Car thefts up during pandemic

VIDEO: Law enforcement cracking down on car thefts

SEATTLE — Car thefts are surging as criminals take advantage of the "stay home" order.

But one city says it's also helping them catch more crooks.

Many people are leaving their cars parked for days on end.

Content Continues Below

In Seattle, for example, car thefts are up nearly 30% compared to this time last year.

Maybe it's because so many people are obeying the Governor's order that car thieves are going about their dirty work.

In some cases, they are stealing the vehicles of people working from home who don't notice they are missing for several days.

Perhaps it is proof that neither rain, nor snow, nor a pandemic will deter a thief determined to steal your car.

"As far as what we can tell that our task force is focused on and a couple of other task forces in the state are focused on, they're still out stealing cars," said Det. Sgt. Jeff Maijala of the Puget Sound Auto Theft Task Force.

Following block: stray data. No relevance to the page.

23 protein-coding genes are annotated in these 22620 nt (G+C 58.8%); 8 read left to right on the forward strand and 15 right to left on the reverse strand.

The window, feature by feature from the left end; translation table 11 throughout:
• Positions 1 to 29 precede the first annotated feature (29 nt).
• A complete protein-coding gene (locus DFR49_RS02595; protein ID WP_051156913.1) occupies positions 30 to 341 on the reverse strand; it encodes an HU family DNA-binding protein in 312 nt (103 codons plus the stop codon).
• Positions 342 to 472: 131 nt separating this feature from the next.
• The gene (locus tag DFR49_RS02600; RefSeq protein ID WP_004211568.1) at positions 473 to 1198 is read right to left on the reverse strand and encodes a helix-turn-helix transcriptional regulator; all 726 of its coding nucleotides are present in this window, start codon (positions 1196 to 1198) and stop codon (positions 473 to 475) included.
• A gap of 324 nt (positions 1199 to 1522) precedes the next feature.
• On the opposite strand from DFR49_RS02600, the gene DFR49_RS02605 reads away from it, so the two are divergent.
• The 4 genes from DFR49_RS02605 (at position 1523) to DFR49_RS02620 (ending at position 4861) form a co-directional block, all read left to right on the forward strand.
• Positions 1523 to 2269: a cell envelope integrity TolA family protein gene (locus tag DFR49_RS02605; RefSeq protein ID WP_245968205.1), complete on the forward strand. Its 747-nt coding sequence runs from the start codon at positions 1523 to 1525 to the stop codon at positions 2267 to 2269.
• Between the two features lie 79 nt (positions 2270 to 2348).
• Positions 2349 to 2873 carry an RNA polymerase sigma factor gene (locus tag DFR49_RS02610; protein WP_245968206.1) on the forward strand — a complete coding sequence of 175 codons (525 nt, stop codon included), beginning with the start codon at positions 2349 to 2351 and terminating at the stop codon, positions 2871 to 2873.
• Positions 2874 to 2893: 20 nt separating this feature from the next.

Suspects like a man wanted for allegedly stealing a Ford truck out of a Subway parking lot near 160th and Meridian in Puyallup on April 8th.

And statistics from the Puget Sound Auto Theft Task force show the pandemic has not slowed the crooks down.

Vehicle thefts in King and Pierce Counties are pretty much where they always are the first three months of the year.

"You would expect that with people staying at home, maybe these auto thieves, auto theft numbers would come down," said Maijala. "But they're not changing at all. They're staying right on the status quo."

But vehicle thefts are on the rise in the city of Seattle.

More than 1,100 vehicles have been stolen so far this year. Compare that with the just 877 vehicles stolen a year ago, a 27% increase.

But there have been busts. King County sheriff's deputies arrested a man on West Marginal Way South last week in a stolen Ford Econoline.

In an email, Kent police said the Governor’s order keeping people home has actually helped them catch more thieves because, for the most part, like in much of Seattle, the streets are empty.